Vehicles buried in snow, highways shut down in Colorado during extreme avalanche conditions
By Brian Lada, AccuWeather meteorologist and staff writer
March 09, 2019, 2:31:56 PM EST
Colorado is facing potentially historic avalanches, threatening to shut down major highways that pass through the Rocky Mountains and forcing some popular ski resorts to close their slopes.
An avalanche was reported on Highway 91 near Copper Mountain, Colorado, on Thursday afternoon with reports of multiple vehicles buried in snow. No injuries were reported.
This is just one of hundreds of avalanches reported across Colorado since the start of March.
On Thursday, the avalanche danger in Colorado was elevated to extreme, the highest on the scale established by the National Avalanche Center. The avalanche danger was lowered to 'high' on Friday, but there remains the potential for major to historic avalanches.
“This [was] the first time that four backcountry zones have gone to Extreme Avalanche Danger since the ten-zone forecast format began,” the Friends of the Colorado Avalanche Information Center (CAIC) said on Thursday morning.
"Historic avalanches have run around the region [Thursday] morning, and they will continue to do so," they added.
A great reminder from our partners at @COAvalancheInfo. Many areas are currently under "extreme" avalanche danger. Please check https://t.co/uOU0HHbUQ6 for updated closure & condition info. Mitigation can happen at anytime on Colorado roadways. Travel prepared and with patience. pic.twitter.com/T4y6lGHGy4— CDOT (@ColoradoDOT) March 7, 2019
Even areas that are not typically prone to avalanches may be at risk due to the extreme danger, such as low-elevation avalanche terrain that rarely has slides.
“The state has already seen several historic slides. Be safe [and] avoid backcountry travel,” American Avalanche Association said.
The National Weather Service (NWS) has also issued avalanche warnings in some of the mountainous terrain across Colorado.
Intense snowfall and strong winds are two of the primary weather factors that prompted the unusually high avalanche risk, according to the NWS warning.
Avalanche danger has been growing over the past several days with some avalanches disrupting travel along Interstate 70. This includes a slide that buried cars on the interstate on Sunday and forced the highway to be closed for several hours.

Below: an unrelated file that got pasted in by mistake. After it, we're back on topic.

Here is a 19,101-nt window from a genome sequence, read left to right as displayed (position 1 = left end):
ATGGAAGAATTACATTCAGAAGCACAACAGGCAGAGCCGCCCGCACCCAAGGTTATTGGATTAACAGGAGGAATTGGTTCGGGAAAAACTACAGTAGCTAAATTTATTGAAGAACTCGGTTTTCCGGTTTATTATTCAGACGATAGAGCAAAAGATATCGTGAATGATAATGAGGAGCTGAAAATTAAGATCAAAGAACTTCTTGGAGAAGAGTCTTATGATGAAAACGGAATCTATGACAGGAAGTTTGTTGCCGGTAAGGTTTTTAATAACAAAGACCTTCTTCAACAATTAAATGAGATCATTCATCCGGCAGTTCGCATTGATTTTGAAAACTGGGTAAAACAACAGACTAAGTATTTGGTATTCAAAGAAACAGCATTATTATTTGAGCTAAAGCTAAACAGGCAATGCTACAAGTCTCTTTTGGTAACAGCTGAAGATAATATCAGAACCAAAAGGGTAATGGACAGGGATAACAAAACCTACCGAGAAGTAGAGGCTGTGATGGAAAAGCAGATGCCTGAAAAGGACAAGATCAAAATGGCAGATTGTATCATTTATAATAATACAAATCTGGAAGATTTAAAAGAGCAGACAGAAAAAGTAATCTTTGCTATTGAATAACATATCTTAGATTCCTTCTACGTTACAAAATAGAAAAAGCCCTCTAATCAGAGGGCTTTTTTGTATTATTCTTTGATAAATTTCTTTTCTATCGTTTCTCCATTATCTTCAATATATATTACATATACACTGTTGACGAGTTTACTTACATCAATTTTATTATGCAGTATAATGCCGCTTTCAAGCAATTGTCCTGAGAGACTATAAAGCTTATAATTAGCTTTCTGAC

Skiers and snowboarders planning to head to Colorado ski resorts in the coming days should check with the resorts to see when the danger has diminished and when slopes will be re-opened.
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Several avalanches were reported on Wednesday night and early Thursday morning across Colorado causing temporary road closures.
When avalanches occur, it can take road crews hours to clear the road of snow and debris, so traffic can safely pass through.
Despite the recent avalanche activity, no fatalities have been reported in Colorado this week, according to the American Avalanche Association.
People should continue to use caution when heading into the Colorado Rockies through the weekend as the elevated risk for avalanches will likely persist across the region.
Another batch of snow, heavy at times, will move thru Fri afternoon-evening. Mountain travelers should plan on hazardous conditions. Stay tuned for updates. See https://t.co/uoUwxQXFoP / call 511 for latest road conditions. #COwx— NWS Boulder (@NWSBoulder) March 7, 2019
Peak One avalanche slide is visible through the clouds this afternoon. @coavalancheinfo and @friendsofcaic have issued an extreme avalanche danger for all of Vail and Summit Counties. Stay safe! https://t.co/Gyf9Fs5gOX pic.twitter.com/Kupf9HnA0V— dilloncolorado (@townofdillon) March 7, 2019
#VailPass avalanche at MP 186. @ColoradoDOT has crews on scene with heavy snow equipment enroute. One tow truck was caught in the avalanche. Tow driver is okay! #COTraffic #CoWx pic.twitter.com/mfrTYTU4si— CSP Eagle (@CSP_Eagle) March 7, 2019
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